From Victorian times, there were many large houses built in the Chapeltown area, particularly around Spencer Place and the streets nearby. As time progressed, the Jewish community, which had fled from overseas, from the late 1800’s, originally settled in the ‘Leylands’ area (roughly – between North Street and Regent Street). Many of the Jewish community worked very hard and became professional people such as lawyers and doctors, and also business owners. As they progressed, they spread outwards, from the Leylands area, into Chapeltown and many of the very large houses were owned and occupied by prominent Jewish people. As they progressed further, after the war, many of the Jewish Community moved into Roundhay, Moortown, Alwoodley and Shadwell. Also after the war, the Leylands area became more industrial and the Chapeltown area began to see the settling of people from the Caribbean and, later, what is now known as the ‘Windrush Generation’. Many of the houses in Chapeltown, which had been occupied by the Jews were split up into flats but many remained as very large Victorian houses, mainly terraced. As the Jews moved out, the West Indian Community moved in. However, there were still lots of ‘working class’ white Leeds people who had been brought up in the area or who had moved there from other areas of Leeds.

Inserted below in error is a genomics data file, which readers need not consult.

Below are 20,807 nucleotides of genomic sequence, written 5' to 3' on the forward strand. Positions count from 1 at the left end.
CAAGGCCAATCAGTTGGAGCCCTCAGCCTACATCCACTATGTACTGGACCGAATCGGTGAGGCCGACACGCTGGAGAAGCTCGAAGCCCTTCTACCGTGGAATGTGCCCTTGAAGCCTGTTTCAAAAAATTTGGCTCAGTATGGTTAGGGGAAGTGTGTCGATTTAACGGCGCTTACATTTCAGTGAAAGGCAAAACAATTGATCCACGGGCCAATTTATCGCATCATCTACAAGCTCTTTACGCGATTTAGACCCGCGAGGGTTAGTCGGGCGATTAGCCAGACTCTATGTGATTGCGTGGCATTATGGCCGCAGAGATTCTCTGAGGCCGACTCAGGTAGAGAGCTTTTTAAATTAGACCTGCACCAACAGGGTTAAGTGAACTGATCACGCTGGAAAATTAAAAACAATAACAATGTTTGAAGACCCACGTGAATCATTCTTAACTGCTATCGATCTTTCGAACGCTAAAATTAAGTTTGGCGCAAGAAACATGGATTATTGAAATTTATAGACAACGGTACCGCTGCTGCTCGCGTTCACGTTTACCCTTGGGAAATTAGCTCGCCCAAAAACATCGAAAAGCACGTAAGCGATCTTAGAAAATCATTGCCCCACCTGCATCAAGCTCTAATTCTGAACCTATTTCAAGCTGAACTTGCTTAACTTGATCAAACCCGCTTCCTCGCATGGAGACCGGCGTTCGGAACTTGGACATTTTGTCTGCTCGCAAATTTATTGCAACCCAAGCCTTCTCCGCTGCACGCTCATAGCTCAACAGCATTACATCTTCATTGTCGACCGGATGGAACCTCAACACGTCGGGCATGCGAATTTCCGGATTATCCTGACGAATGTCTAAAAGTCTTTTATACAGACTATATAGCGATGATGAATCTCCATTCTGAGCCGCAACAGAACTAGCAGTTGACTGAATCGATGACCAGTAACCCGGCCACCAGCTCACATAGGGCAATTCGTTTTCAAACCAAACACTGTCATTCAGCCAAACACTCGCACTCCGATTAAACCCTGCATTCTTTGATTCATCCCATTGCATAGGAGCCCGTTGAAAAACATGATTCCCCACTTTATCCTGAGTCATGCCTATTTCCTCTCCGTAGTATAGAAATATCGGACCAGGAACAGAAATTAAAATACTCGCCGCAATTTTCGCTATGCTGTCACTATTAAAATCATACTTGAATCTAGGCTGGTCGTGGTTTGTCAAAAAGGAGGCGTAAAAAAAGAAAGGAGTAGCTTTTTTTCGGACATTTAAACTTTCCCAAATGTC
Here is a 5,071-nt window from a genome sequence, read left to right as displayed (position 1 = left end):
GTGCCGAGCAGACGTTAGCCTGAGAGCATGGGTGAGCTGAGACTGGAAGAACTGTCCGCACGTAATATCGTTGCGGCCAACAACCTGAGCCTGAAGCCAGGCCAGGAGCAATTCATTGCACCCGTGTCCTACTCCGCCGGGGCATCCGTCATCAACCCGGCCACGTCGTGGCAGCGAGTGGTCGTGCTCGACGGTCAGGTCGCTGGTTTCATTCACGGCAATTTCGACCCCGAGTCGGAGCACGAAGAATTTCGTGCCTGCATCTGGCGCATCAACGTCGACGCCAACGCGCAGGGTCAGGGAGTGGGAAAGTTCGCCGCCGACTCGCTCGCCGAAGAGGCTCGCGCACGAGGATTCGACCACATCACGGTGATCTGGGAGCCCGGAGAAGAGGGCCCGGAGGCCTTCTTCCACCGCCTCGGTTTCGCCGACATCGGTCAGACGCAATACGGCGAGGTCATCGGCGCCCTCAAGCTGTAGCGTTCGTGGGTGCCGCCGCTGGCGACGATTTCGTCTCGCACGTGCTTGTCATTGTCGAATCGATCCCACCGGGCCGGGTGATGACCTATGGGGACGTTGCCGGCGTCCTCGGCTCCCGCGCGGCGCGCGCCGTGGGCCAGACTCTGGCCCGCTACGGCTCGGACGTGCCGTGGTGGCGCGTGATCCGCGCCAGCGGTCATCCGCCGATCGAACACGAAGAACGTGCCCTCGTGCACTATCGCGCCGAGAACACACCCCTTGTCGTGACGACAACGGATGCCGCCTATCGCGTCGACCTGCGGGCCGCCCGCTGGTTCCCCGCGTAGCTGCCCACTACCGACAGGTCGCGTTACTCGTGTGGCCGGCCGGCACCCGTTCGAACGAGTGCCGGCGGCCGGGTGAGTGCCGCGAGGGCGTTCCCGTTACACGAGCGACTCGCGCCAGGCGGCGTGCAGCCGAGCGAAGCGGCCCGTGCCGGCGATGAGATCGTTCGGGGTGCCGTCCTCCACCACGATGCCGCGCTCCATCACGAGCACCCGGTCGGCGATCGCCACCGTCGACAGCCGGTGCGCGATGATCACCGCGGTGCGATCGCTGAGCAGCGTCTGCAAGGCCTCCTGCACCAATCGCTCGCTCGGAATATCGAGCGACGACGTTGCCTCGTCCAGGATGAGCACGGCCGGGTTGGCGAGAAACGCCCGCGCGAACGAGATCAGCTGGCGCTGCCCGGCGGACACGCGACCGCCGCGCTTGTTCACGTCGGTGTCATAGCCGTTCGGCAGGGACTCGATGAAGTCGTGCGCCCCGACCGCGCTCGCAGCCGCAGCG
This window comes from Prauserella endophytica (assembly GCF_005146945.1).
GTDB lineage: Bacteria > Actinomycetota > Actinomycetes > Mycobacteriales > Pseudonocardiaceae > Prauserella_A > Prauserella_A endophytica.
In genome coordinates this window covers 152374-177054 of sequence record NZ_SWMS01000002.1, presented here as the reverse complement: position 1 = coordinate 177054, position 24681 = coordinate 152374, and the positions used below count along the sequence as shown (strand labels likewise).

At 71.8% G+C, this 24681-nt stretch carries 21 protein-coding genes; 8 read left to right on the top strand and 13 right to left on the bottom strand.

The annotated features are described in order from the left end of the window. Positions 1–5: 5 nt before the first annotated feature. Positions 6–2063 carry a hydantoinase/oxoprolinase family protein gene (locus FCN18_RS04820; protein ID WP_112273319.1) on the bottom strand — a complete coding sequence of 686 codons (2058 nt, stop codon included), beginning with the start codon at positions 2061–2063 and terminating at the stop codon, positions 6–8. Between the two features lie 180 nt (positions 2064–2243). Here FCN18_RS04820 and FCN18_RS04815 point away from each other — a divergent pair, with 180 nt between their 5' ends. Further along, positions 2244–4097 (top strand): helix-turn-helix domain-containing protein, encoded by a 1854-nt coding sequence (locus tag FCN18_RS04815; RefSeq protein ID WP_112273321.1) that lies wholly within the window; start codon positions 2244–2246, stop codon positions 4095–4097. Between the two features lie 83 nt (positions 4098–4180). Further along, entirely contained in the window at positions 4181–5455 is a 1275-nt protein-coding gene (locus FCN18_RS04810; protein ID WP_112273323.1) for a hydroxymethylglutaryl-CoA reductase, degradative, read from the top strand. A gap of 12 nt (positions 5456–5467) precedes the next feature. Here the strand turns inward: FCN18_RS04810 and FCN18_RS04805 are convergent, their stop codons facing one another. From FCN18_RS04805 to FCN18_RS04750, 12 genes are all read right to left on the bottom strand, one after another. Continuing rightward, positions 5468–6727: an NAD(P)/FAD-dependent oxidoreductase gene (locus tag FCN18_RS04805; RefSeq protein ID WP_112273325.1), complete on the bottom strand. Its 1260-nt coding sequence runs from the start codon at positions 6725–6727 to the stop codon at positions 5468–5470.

During the 1970’s and 1980’s, there were several Riots in the Chapeltown area and many Public Order problems. They often became annual events around Bonfire Night, Mischevious Night and during the late August bank holiday when the Chapeltown West Indian Carnival is held. Many of the Riots were ‘copy cat’ Riots, which seemed to occur when there were Riots in London, Liverpool, Bristol, Birmingham, Manchester and elsewhere. Also, in the 1960’s, many of the prostitutes, who worked mainly in the Leeds City Centre, started to ply their trade in the Chapeltown area. Also, because of the culture of the local West Indian Community, ‘Shebeens’ or ‘Blues’ (illicit drinking parties with music) could be found in many streets in the area. Along with all this, there was a massive drugs problem - mainly cannabis, but hard drugs as well.